Quinctilia (gens)

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The gens Quinctilia, also written Quintilia, was a patrician family at Rome, dating from the earliest period of Roman history, and continuing well into imperial times. Despite its great antiquity, the gens never attained much historical importance. The only member who obtained the consulship under the Republic was Sextus Quinctilius Varus in 453 BC. The gens produced numerous praetors and other magistrates, but did not obtain the consulship again for over four hundred years.[1]

Origin of the gens[edit]

The nomen Quinctilius is a patronymic surname, based on the praenomen Quintus, meaning "fifth". Quinctilius is the correct orthography, but Quintilius is also quite common. The gens Quinctia is derived from the same praenomen. It was not unusual for multiple nomina to be derived from a common source; the Sabine name Pompo is the Oscan equivalent of Quintus, and gave rise to the gentes Pompilia and Pomponia.

According to legend, the Quinctilii predated the founding of Rome. When the brothers Romulus and Remus had restored their grandfather, Numitor, to the throne of Alba Longa, they set out to establish a new city in the hills overlooking the Tiber. They offered up sacrifices in the cave of the Lupercal at the base of the Palatine Hill, which rite became the origin of the religious festival of the Lupercalia. The followers of Romulus were called the Quinctilii or Quinctiliani, while those of Remus were the Fabii or Fabiani.

In historic times, the two colleges of priests, known as Luperci, who carried out the sacred rituals of the Lupercalia, were known by these names, suggesting that in the earliest times, the gentes Quinctilia and Fabia superintended these rites as a sacrum gentilicum. Another example of such responsibilities concerned the Pinarii and the Potitii, who maintained the worship of Hercules. Such sacred rites were gradually transferred to the state, or opened to the Roman populus; a well-known legend attributed the destruction of the Potitii to the abandonment of their religious office. In later times the privilege of the Lupercalia had ceased to be confined to the Fabii and the Quinctilii.[2][3][4][5][6][7][8]

Praenomina used by the gens[edit]

The principal names used by the Quinctilii were Publius and Sextus. A few of the Quinctilii bore the praenomina Lucius, Marcus, and Titus. Although the name must have been used by one of their ancestors, none of the Quinctilii known to history were named Quintus.[1][9]

Branches and cognomina of the gens[edit]

The only family-name of the Quinctilii under the Republic is Varus, a common surname meaning "bent, crooked," or "knock-kneed." Other cognomina are found in imperial times.[1][10][11]

Members of the gens[edit]

This list includes abbreviated praenomina. For an explanation of this practice, see filiation.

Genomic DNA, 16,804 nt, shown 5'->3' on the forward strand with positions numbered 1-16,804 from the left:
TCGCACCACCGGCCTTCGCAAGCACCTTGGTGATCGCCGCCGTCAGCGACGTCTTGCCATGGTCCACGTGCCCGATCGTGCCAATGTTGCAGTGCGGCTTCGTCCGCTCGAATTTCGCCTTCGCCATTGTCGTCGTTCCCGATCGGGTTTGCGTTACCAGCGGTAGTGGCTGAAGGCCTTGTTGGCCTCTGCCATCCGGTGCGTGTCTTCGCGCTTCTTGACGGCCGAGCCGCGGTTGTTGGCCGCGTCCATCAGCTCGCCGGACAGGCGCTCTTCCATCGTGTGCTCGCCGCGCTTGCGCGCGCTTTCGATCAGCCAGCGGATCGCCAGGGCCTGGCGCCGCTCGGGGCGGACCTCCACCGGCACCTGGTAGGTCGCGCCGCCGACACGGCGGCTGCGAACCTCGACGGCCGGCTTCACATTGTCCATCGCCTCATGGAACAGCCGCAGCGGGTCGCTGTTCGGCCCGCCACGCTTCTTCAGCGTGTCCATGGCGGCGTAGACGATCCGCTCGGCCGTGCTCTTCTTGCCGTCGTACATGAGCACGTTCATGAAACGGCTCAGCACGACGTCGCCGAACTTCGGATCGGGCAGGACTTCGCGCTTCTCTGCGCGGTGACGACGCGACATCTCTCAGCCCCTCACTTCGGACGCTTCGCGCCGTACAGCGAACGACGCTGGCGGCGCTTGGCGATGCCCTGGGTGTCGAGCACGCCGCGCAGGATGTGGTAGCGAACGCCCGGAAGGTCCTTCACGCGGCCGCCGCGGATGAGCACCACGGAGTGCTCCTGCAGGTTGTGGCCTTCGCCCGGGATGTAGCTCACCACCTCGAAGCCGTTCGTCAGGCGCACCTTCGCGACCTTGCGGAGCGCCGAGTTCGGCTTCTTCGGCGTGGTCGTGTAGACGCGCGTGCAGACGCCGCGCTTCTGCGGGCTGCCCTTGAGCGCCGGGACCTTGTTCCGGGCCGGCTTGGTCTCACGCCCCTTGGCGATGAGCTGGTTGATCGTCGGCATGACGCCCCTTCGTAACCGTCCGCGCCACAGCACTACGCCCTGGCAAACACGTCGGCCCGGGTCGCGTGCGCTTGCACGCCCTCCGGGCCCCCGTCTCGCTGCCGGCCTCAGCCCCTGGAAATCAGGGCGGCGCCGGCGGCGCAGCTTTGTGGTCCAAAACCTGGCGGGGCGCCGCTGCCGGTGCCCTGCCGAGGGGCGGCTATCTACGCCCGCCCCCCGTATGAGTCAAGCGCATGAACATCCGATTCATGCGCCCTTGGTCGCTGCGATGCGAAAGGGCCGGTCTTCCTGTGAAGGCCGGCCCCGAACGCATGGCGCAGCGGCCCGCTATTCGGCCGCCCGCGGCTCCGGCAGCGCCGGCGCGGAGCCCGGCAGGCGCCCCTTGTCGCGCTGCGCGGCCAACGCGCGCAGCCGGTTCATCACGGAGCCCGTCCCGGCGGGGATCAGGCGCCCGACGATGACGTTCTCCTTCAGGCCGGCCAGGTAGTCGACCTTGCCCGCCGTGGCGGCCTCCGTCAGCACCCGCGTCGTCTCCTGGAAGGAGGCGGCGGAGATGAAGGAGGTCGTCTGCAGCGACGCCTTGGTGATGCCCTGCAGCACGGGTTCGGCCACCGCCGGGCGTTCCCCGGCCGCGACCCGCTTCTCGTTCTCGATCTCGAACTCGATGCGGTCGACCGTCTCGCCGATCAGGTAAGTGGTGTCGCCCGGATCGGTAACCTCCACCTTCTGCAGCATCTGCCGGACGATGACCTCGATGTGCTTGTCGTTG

Quinctilii Vari[edit]

Others[edit]

See also[edit]

Footnotes[edit]

  1. ^ a b c Dictionary of Greek and Roman Biography and Mythology, William Smith, Editor.
  2. ^ Publius Ovidius Naso, Fasti, ii. 361 et seq., 375 et seq..
  3. ^ Sextus Aurelius Victor, De Origo Gentis Romanae (attributed), 22.
  4. ^ Plutarchus, Lives of the Noble Greeks and Romans, "Romulus", 22, "Caesar", 61.
  5. ^ Valerius Maximus, Factorum ac Dictorum Memorabilium libri IX, ii. 2. § 9.
  6. ^ Marcus Tullius Cicero, Philippicae, ii. 34, xiii. 15, Pro Caelio, 26.
  7. ^ Sextus Aurelius Propertius, Elegies, iv. 26.
  8. ^ Sextus Pompeius Festus, epitome of Marcus Verrius Flaccus De Verborum Significatu, s. vv. Quinctiliani Luperci, Fabiani.
  9. ^ Realencyclopädie der Classischen Altertumswissenschaft.
  10. ^ D.P. Simpson, Cassell's Latin & English Dictionary (1963).
  11. ^ Quintus Horatius Flaccus, Satirae, i. 3. 47.
  12. ^ a b c Fasti Capitolini.
  13. ^ Titus Livius, Ab Urbe Condita, ii. 32.
  14. ^ Dionysius of Halicarnassus, Romaike Archaiologia, x. 53.
  15. ^ Titus Livius, Ab Urbe Condita, v. 1.
  16. ^ Titus Livius, Ab Urbe Condita, viii. 18.
  17. ^ Titus Livius, Ab Urbe Condita, xxix. 38, xxx. 1, 18.
  18. ^ Titus Livius, Ab Urbe Condita, xxx. 18.
  19. ^ Titus Livius, Ab Urbe Condita, xxxix. 31, 38.
  20. ^ Titus Livius, Ab Urbe Condita, xliv. 18.
  21. ^ Titus Livius, Ab Urbe Condita, xlv. 44.
  22. ^ Marcus Tullius Cicero, Pro Quinctio, 17, Pro Cluentio, 19.
  23. ^ Marcus Tullius Cicero, Post Reditum in Senatu, 9.
  24. ^ Hieronymus, in Euseb. Chron. 189. 1.
  25. ^ Weichert, De L. Varii et Cassii Parmensis Vita, p. 121 ff.
  26. ^ Estré, Horatiana Prosopographeia, p. 202 ff.
  27. ^ Publius Cornelius Tacitus, Annales, iv. 52, 66.
  28. ^ Lucius Annaeus Seneca, Controversiae, 4.
  29. ^ Settipani, Continuité gentilice et continuité sénatoriale dans les familles sénatoriales romaines à l'époque impériale, p.72&223
  30. ^ Philipp von Stosch, Gemmae Antiquae Caelatae (1724), no. 57.
  31. ^ Domenico Agostino Bracci, Commentaria de Antiquis Sculptoribus, pl. 100.
  32. ^ John Spilsbury, A Collection of Fifty Prints from Antique Gems, no. 27.
  33. ^ Digesta seu Pandectae, 38. tit. 2. s. 16. § 4.
  34. ^ Lucius Cassius Dio Cocceianus, Roman History, lxxii. 5.
  35. ^ a b Aelius Lampridius, Commodus, 4.
  36. ^ Philostratus, Lives of the Sophists, ii. 1. § 11.
  37. ^ Lucius Cassius Dio Cocceianus, Roman History, lxxii. 6.

 This article incorporates text from a publication now in the public domainSmith, William, ed. (1870). "article name needed". Dictionary of Greek and Roman Biography and Mythology.